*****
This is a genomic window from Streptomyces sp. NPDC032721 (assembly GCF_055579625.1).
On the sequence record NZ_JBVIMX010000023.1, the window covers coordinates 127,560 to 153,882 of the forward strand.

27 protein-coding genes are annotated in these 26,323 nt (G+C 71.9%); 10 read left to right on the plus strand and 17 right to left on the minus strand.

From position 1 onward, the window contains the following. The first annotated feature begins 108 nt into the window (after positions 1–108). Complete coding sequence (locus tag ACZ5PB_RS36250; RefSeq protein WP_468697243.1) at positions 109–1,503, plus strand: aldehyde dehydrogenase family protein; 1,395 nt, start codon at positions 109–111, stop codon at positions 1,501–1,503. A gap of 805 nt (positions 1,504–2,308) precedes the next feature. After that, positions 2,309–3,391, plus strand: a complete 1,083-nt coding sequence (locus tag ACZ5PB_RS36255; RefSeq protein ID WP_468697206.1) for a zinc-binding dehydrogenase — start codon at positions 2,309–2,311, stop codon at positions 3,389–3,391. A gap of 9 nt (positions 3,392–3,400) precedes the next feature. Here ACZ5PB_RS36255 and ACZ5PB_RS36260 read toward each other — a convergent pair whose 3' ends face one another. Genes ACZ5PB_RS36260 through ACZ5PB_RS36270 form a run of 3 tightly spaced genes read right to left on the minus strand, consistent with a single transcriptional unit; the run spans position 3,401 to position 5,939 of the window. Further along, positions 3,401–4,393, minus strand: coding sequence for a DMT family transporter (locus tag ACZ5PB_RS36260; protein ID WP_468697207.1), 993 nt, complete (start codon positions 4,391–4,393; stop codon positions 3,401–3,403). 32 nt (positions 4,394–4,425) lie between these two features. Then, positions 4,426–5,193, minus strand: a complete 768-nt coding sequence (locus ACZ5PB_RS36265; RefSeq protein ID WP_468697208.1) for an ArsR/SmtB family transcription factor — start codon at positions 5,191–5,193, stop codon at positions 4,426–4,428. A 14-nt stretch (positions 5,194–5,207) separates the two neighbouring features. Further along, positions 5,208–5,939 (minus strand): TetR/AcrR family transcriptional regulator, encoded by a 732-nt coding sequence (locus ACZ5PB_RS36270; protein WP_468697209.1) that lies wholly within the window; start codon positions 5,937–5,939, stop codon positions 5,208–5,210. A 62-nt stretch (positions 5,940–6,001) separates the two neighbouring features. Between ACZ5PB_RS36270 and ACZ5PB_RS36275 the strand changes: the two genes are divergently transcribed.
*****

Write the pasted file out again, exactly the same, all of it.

This is a genomic window from Streptomyces sp. NPDC032721 (assembly GCF_055579625.1).
On the sequence record NZ_JBVIMX010000023.1, the window covers coordinates 127,560 to 153,882 of the forward strand.

27 protein-coding genes are annotated in these 26,323 nt (G+C 71.9%); 10 read left to right on the plus strand and 17 right to left on the minus strand.

From position 1 onward, the window contains the following. The first annotated feature begins 108 nt into the window (after positions 1–108). Complete coding sequence (locus tag ACZ5PB_RS36250; RefSeq protein WP_468697243.1) at positions 109–1,503, plus strand: aldehyde dehydrogenase family protein; 1,395 nt, start codon at positions 109–111, stop codon at positions 1,501–1,503. A gap of 805 nt (positions 1,504–2,308) precedes the next feature. After that, positions 2,309–3,391, plus strand: a complete 1,083-nt coding sequence (locus tag ACZ5PB_RS36255; RefSeq protein ID WP_468697206.1) for a zinc-binding dehydrogenase — start codon at positions 2,309–2,311, stop codon at positions 3,389–3,391. A gap of 9 nt (positions 3,392–3,400) precedes the next feature. Here ACZ5PB_RS36255 and ACZ5PB_RS36260 read toward each other — a convergent pair whose 3' ends face one another. Genes ACZ5PB_RS36260 through ACZ5PB_RS36270 form a run of 3 tightly spaced genes read right to left on the minus strand, consistent with a single transcriptional unit; the run spans position 3,401 to position 5,939 of the window. Further along, positions 3,401–4,393, minus strand: coding sequence for a DMT family transporter (locus tag ACZ5PB_RS36260; protein ID WP_468697207.1), 993 nt, complete (start codon positions 4,391–4,393; stop codon positions 3,401–3,403). 32 nt (positions 4,394–4,425) lie between these two features. Then, positions 4,426–5,193, minus strand: a complete 768-nt coding sequence (locus ACZ5PB_RS36265; RefSeq protein ID WP_468697208.1) for an ArsR/SmtB family transcription factor — start codon at positions 5,191–5,193, stop codon at positions 4,426–4,428. A 14-nt stretch (positions 5,194–5,207) separates the two neighbouring features. Further along, positions 5,208–5,939 (minus strand): TetR/AcrR family transcriptional regulator, encoded by a 732-nt coding sequence (locus ACZ5PB_RS36270; protein WP_468697209.1) that lies wholly within the window; start codon positions 5,937–5,939, stop codon positions 5,208–5,210. A 62-nt stretch (positions 5,940–6,001) separates the two neighbouring features. Between ACZ5PB_RS36270 and ACZ5PB_RS36275 the strand changes: the two genes are divergently transcribed.